http://healthnutritionnews.org/balanced-gut-good-health Balanced Gut Bacteria Linked to Good Health
Maintaining the ideal ratio of “good bacteria” (known as probiotics) to “bad bacteria” is now gaining recognition as perhaps the single most important step a person can take to protect their health and further along their fat loss goals. The ideal healthy ratio of “good” to “bad” bacteria is 85% to 15%, or 9 to 1.
Unfortunately, due to lifestyle and environmental factors, the vast majority of the population is severely lacking when it comes to good probiotic bacteria, throwing their gut flora ratio completely out of whack. When gut bacteria is out of balance, it can decrease energy levels, injure metabolism, and give rise to a host of other long-term health problems.
Many people think of their gut solely as the mechanism by which your body digests food, which is at best an extreme oversimplification, and at worst an ideology massively contributing to the health problems, weight loss struggles, and auto-immune disorders of millions world-wide.
In reality, the G.I. tract is MUCH more than a digestion center; in fact, it is quite literally a second brain as well as being “home” to 80% of the immune system
Fact is, if someone suffers from irregular bowel movements, constipation, gas, bloating, acid reflux, indigestion, skin problems, overall sickness, bad breath, fatigue, urinary tract infections, sugar cravings, and/or an inability to lose weight, these symptoms are a near telltale sign that the gut has ALREADY been infested by “bad” bugs.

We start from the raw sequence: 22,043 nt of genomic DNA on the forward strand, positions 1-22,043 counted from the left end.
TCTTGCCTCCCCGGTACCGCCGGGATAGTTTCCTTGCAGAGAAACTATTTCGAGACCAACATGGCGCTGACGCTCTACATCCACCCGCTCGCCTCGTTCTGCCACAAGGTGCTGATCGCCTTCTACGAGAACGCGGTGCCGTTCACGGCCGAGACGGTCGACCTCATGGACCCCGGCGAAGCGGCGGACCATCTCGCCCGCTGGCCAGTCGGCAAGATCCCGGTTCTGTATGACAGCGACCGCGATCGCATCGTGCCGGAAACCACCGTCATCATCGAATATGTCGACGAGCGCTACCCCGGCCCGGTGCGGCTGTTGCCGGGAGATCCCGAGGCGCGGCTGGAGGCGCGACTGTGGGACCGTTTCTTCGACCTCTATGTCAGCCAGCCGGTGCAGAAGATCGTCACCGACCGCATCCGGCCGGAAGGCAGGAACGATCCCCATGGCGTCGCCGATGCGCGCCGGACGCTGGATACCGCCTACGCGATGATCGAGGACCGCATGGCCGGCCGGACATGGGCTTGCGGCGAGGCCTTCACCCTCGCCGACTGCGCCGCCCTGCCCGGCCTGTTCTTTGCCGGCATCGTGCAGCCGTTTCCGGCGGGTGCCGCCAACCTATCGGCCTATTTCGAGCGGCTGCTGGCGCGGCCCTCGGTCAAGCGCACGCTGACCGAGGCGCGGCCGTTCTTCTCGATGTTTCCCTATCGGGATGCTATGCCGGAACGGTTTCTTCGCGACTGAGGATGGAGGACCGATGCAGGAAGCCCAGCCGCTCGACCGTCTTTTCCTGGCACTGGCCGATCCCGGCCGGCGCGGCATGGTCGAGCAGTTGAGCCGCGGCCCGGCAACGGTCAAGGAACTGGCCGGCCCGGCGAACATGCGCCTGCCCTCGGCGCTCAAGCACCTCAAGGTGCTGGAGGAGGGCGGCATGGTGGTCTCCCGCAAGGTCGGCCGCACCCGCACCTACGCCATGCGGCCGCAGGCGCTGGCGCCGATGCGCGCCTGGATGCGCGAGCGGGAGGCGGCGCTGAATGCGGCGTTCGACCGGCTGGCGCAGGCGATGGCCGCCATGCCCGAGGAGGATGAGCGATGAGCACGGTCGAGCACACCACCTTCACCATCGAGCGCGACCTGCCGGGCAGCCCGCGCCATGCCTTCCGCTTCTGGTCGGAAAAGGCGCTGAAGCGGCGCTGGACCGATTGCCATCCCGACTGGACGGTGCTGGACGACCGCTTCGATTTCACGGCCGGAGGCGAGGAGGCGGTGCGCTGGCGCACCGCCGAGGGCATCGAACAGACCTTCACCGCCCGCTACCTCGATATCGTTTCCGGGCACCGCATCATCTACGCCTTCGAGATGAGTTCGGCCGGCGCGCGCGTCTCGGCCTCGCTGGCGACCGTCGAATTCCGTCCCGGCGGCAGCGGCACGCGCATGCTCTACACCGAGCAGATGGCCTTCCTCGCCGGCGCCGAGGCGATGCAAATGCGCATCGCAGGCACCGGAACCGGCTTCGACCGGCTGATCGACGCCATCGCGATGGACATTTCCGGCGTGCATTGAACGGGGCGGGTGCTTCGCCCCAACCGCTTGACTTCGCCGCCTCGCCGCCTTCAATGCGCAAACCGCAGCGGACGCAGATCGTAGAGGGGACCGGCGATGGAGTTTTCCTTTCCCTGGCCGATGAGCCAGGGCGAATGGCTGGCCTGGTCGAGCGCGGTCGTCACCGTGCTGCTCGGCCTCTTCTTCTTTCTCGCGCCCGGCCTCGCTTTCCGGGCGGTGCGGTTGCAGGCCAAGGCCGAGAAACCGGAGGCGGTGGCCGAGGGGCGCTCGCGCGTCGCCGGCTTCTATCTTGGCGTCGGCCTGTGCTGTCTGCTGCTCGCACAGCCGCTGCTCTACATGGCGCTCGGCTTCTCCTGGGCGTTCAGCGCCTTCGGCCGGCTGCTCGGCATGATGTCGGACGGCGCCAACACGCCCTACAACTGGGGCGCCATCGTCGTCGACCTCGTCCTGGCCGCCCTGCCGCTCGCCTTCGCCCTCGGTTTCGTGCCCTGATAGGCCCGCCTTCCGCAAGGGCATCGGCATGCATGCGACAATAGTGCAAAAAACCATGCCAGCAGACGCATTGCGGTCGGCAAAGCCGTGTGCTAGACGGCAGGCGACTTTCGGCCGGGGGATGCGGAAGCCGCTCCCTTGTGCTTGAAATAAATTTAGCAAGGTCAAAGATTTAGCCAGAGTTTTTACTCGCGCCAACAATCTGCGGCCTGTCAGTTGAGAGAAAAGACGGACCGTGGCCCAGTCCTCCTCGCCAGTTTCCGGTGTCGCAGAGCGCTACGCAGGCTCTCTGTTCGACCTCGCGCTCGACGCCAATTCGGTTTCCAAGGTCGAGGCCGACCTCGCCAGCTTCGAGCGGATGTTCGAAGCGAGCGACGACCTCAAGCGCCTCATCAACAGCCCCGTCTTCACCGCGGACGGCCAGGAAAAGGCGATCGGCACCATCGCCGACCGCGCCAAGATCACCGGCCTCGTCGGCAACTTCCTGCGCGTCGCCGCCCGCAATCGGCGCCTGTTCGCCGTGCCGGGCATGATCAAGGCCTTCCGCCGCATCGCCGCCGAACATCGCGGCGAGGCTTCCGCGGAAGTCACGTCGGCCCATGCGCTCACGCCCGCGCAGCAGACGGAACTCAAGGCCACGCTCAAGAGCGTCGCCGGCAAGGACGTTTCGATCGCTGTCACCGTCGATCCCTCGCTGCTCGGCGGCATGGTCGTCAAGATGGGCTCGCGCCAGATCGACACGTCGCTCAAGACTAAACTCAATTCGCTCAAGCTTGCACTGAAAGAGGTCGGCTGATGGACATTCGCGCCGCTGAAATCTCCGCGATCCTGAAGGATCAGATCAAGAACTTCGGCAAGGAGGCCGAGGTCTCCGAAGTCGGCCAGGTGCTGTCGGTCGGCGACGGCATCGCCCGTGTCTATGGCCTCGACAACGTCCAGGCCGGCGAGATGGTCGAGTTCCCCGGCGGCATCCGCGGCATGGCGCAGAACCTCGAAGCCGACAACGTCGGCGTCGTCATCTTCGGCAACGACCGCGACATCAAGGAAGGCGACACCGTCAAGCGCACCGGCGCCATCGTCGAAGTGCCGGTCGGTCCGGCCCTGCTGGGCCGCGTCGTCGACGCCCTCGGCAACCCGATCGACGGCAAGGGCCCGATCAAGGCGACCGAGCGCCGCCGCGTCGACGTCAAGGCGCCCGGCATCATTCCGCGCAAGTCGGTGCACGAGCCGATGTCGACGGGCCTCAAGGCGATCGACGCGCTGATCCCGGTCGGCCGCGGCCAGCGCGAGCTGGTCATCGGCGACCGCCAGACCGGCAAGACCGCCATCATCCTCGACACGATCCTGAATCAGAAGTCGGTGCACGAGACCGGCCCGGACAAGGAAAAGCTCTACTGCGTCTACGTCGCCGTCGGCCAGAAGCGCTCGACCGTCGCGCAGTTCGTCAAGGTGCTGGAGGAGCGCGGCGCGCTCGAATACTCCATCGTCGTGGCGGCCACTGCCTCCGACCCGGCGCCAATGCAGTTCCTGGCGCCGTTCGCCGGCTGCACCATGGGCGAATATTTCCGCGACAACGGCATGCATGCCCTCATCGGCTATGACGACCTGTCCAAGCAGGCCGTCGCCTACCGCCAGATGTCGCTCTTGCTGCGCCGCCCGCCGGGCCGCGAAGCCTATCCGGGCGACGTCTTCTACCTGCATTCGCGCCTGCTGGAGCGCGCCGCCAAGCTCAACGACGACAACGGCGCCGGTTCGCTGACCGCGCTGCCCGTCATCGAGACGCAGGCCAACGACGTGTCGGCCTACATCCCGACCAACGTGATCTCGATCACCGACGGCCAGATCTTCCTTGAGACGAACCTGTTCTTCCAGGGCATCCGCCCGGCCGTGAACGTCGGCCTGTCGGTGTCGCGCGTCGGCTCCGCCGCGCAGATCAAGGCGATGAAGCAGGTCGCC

Probiotics, on the other hand, are new bacteria that enters the body onboard the food we eat. They may come from the soil the plants are grown in, or from fermented foods and Fermented foods are rich in “good” probiotic bacteria, and their consumption will help rebalance overall gut bacteria ratio.
Yogurt, of course, is the most advertised probiotic in the supermarket. All yogurts contain a fair amount of microbes but that doesn’t mean that a yogurt a day will satisfy all your probiotic needs. The gut is host to thousands of different strains of bacteria (yogurt typically contains three), and while quantity is important, diversity is also key.
Beneficial bacteria (Probiotics) do a lot for they help with digestion, help our bodies make vitamins, and also help support a strong immune system. But they also have to compete with the harmful bacteria. That’s why we want a variety of the good kind in our guts.
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